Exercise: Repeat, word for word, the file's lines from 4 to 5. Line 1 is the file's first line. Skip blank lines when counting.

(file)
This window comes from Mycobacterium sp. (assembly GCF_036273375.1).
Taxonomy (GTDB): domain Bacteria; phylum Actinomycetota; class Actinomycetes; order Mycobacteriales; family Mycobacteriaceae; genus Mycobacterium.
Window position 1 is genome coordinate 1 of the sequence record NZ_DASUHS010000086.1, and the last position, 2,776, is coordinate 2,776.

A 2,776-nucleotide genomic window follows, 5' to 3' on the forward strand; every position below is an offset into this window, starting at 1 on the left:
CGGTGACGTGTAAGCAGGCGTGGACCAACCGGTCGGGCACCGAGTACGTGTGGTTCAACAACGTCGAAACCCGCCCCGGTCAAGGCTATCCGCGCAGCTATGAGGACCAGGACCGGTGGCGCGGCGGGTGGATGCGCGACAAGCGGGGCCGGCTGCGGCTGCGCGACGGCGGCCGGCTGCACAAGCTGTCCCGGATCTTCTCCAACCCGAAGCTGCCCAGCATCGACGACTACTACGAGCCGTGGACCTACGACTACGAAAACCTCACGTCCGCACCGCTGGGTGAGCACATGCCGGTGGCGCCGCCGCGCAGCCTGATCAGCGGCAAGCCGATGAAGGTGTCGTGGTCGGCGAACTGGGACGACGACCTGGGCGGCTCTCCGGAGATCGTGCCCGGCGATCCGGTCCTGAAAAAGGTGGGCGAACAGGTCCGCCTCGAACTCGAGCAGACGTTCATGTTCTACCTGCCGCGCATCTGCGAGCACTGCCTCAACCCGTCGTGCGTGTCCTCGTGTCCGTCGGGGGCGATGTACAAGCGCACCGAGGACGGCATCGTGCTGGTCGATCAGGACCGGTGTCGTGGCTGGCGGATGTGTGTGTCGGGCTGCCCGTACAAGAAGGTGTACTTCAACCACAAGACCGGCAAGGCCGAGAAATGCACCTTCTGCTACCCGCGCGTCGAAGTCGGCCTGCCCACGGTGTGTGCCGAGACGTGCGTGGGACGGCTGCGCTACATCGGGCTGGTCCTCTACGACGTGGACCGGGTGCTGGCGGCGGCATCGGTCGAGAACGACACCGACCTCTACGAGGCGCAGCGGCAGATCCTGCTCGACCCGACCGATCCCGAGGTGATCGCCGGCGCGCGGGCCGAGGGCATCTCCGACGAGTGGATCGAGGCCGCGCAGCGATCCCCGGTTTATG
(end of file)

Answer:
A 2,776-nucleotide genomic window follows, 5' to 3' on the forward strand; every position below is an offset into this window, starting at 1 on the left:
CGGTGACGTGTAAGCAGGCGTGGACCAACCGGTCGGGCACCGAGTACGTGTGGTTCAACAACGTCGAAACCCGCCCCGGTCAAGGCTATCCGCGCAGCTATGAGGACCAGGACCGGTGGCGCGGCGGGTGGATGCGCGACAAGCGGGGCCGGCTGCGGCTGCGCGACGGCGGCCGGCTGCACAAGCTGTCCCGGATCTTCTCCAACCCGAAGCTGCCCAGCATCGACGACTACTACGAGCCGTGGACCTACGACTACGAAAACCTCACGTCCGCACCGCTGGGTGAGCACATGCCGGTGGCGCCGCCGCGCAGCCTGATCAGCGGCAAGCCGATGAAGGTGTCGTGGTCGGCGAACTGGGACGACGACCTGGGCGGCTCTCCGGAGATCGTGCCCGGCGATCCGGTCCTGAAAAAGGTGGGCGAACAGGTCCGCCTCGAACTCGAGCAGACGTTCATGTTCTACCTGCCGCGCATCTGCGAGCACTGCCTCAACCCGTCGTGCGTGTCCTCGTGTCCGTCGGGGGCGATGTACAAGCGCACCGAGGACGGCATCGTGCTGGTCGATCAGGACCGGTGTCGTGGCTGGCGGATGTGTGTGTCGGGCTGCCCGTACAAGAAGGTGTACTTCAACCACAAGACCGGCAAGGCCGAGAAATGCACCTTCTGCTACCCGCGCGTCGAAGTCGGCCTGCCCACGGTGTGTGCCGAGACGTGCGTGGGACGGCTGCGCTACATCGGGCTGGTCCTCTACGACGTGGACCGGGTGCTGGCGGCGGCATCGGTCGAGAACGACACCGACCTCTACGAGGCGCAGCGGCAGATCCTGCTCGACCCGACCGATCCCGAGGTGATCGCCGGCGCGCGGGCCGAGGGCATCTCCGACGAGTGGATCGAGGCCGCGCAGCGATCCCCGGTTTATG